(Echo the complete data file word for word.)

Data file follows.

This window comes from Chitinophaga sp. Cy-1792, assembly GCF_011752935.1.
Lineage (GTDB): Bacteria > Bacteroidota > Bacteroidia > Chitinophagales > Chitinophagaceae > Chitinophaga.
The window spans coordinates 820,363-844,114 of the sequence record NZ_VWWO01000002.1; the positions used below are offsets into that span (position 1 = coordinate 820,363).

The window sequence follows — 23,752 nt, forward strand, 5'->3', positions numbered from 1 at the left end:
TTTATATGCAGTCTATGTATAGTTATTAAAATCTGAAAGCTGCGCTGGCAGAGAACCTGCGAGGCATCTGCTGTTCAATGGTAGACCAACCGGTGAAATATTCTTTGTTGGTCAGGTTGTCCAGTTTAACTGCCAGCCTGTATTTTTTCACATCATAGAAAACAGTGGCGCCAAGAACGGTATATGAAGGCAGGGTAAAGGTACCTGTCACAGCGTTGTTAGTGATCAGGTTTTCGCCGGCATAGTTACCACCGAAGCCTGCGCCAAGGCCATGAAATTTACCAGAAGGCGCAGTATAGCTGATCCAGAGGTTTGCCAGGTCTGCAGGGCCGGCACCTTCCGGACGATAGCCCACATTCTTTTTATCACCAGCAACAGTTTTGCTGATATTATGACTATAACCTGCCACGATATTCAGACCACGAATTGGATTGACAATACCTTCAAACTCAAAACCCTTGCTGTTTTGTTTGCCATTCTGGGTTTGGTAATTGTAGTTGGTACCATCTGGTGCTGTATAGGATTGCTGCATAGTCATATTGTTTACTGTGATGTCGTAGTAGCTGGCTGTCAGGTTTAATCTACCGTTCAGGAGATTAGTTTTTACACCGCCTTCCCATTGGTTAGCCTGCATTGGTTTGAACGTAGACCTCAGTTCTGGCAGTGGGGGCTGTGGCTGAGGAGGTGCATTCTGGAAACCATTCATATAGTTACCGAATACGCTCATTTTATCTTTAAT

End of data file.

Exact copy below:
This window comes from Chitinophaga sp. Cy-1792, assembly GCF_011752935.1.
Lineage (GTDB): Bacteria > Bacteroidota > Bacteroidia > Chitinophagales > Chitinophagaceae > Chitinophaga.
The window spans coordinates 820,363-844,114 of the sequence record NZ_VWWO01000002.1; the positions used below are offsets into that span (position 1 = coordinate 820,363).

The window sequence follows — 23,752 nt, forward strand, 5'->3', positions numbered from 1 at the left end:
TTTATATGCAGTCTATGTATAGTTATTAAAATCTGAAAGCTGCGCTGGCAGAGAACCTGCGAGGCATCTGCTGTTCAATGGTAGACCAACCGGTGAAATATTCTTTGTTGGTCAGGTTGTCCAGTTTAACTGCCAGCCTGTATTTTTTCACATCATAGAAAACAGTGGCGCCAAGAACGGTATATGAAGGCAGGGTAAAGGTACCTGTCACAGCGTTGTTAGTGATCAGGTTTTCGCCGGCATAGTTACCACCGAAGCCTGCGCCAAGGCCATGAAATTTACCAGAAGGCGCAGTATAGCTGATCCAGAGGTTTGCCAGGTCTGCAGGGCCGGCACCTTCCGGACGATAGCCCACATTCTTTTTATCACCAGCAACAGTTTTGCTGATATTATGACTATAACCTGCCACGATATTCAGACCACGAATTGGATTGACAATACCTTCAAACTCAAAACCCTTGCTGTTTTGTTTGCCATTCTGGGTTTGGTAATTGTAGTTGGTACCATCTGGTGCTGTATAGGATTGCTGCATAGTCATATTGTTTACTGTGATGTCGTAGTAGCTGGCTGTCAGGTTTAATCTACCGTTCAGGAGATTAGTTTTTACACCGCCTTCCCATTGGTTAGCCTGCATTGGTTTGAACGTAGACCTCAGTTCTGGCAGTGGGGGCTGTGGCTGAGGAGGTGCATTCTGGAAACCATTCATATAGTTACCGAATACGCTCATTTTATCTTTAAT